Thursday, November 25, 2010

Man walks for diabetes

Kim Rosenberg, of New Orleans, waves to passing traffic while she and Chris Ralston, also of New Orleans, walk along U.S. 190 west of Erwinville on Wednesday to raise awareness about the diabetes epidemic in Louisiana and nationwide. The two started their journey Friday in Vinton and were walking east to New Orleans, about 30 miles a day.
N.O. lawyer to cover 300 miles to raise awareness
  • Advocate Westside bureau
  • Published: Nov 25, 2010
LIVONIA — Chris Ralston ignored his aching knee and the blisters forming on his feet as he walked for 11 hours along U.S. 190 one day this week.

Ralston, a New Orleans lawyer, is walking across the state  — about 30 miles a day for 10 days — to raise awareness about the prevalence of diabetes in Louisiana.

The American Diabetes Association estimates that nearly 400,000 Louisianans and 24 million Americans have the disease, including 5.7 million people who have diabetes but have not been diagnosed.

In addition, more than half of the nation’s population could have diabetes or pre-diabetes by 2020 if trends continue, according to a recently released UnitedHealth Group report.

In the report, “The United States of Diabetes: Challenges and Opportunities in the Decade Ahead,” researchers concluded that in 2009, health-care costs for diabetics came to about $11,700 each compared with $4,400 for non-diabetics.

The report goes on to say that the disease, which often doesn’t come with symptoms, will affect one out of every three children born in 2000 at some point in their lives and can lead to heart disease, kidney disease, blindness and limb amputation.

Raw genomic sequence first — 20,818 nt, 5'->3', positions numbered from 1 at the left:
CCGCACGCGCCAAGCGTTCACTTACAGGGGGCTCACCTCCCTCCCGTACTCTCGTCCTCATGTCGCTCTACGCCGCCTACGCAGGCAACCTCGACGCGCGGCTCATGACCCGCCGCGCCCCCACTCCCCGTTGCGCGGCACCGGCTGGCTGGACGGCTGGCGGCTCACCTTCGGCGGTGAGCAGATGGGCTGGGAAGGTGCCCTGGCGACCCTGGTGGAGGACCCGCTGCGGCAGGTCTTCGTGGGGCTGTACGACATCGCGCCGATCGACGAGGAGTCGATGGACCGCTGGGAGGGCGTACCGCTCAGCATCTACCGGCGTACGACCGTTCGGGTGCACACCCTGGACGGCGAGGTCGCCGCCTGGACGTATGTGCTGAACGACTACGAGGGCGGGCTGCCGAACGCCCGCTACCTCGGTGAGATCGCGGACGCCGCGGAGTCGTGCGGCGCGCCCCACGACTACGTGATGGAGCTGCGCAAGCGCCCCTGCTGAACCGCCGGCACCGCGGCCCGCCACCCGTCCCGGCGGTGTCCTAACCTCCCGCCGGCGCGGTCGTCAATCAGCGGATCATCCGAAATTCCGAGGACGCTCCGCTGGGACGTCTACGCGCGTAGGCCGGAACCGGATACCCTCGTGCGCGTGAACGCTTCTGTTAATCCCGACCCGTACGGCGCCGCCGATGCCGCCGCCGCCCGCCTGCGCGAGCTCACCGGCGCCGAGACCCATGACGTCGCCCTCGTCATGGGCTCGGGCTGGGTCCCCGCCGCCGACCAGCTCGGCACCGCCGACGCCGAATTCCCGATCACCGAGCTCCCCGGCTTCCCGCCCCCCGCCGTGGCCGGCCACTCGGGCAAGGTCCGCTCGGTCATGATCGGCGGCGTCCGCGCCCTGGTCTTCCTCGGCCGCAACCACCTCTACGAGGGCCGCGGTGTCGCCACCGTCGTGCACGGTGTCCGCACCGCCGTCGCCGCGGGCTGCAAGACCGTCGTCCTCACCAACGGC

But there is hope. Research suggests that exercise goes a long way toward lowering blood sugar levels, helping nondiabetics ward off the disease and helping diabetics cope with it.

A study conducted by Pennington Biomedical Research Center shows that 41 percent of people in a group that combined aerobics with weight training three days per week in 45-minute increments lowered their average blood sugar or decreased their diabetes medications over nine months.

So, one foot in front of the other, Ralston is going to extreme measures to get people’s attention.

His 250-mile trek started Friday in Vinton. Four days later, Ralston and his friend, Kim Rosenberg, had logged about 160 miles as they settled in for the night at the Oak Tree Inn in Livonia.

Early Wednesday morning, Rosenberg was on her way to see relatives during the Thanksgiving holiday weekend. But Ralston got up at dawn, caught a ride to the mile marker where he’d finished the night before and set off walking again.

It would be another 11 hours and about 30 miles before he stops again, he said.

“This disease is so prevalent,” Ralston said Tuesday night in Livonia. “I want this state to be more conscious. One of the best ways to decrease your chances of getting diabetes is walking, so this is a personal challenge.”

Ralston, a non-diabetic, got involved with the cause several years ago when he and 50 of his colleagues at the law firm of Phelps Dunbar  LLP received free diabetes screenings.

Of those screened, two were diagnosed with diabetes and 24 were diagnosed with pre-diabetes conditions, he said.

“That’s over half,” he said. “It was unbelievable.”

Ralston is expected to finish his walk Sunday as he hikes  from Slidell back to New Orleans.

Call the American Diabetes Association at (800) 342-2383 begin_of_the_skype_highlighting              (800) 342-2383      end_of_the_skype_highlighting or visit for more information about diabetes and ways to prevent it.

(article can be found: 2theadvocate) Pin It Now!

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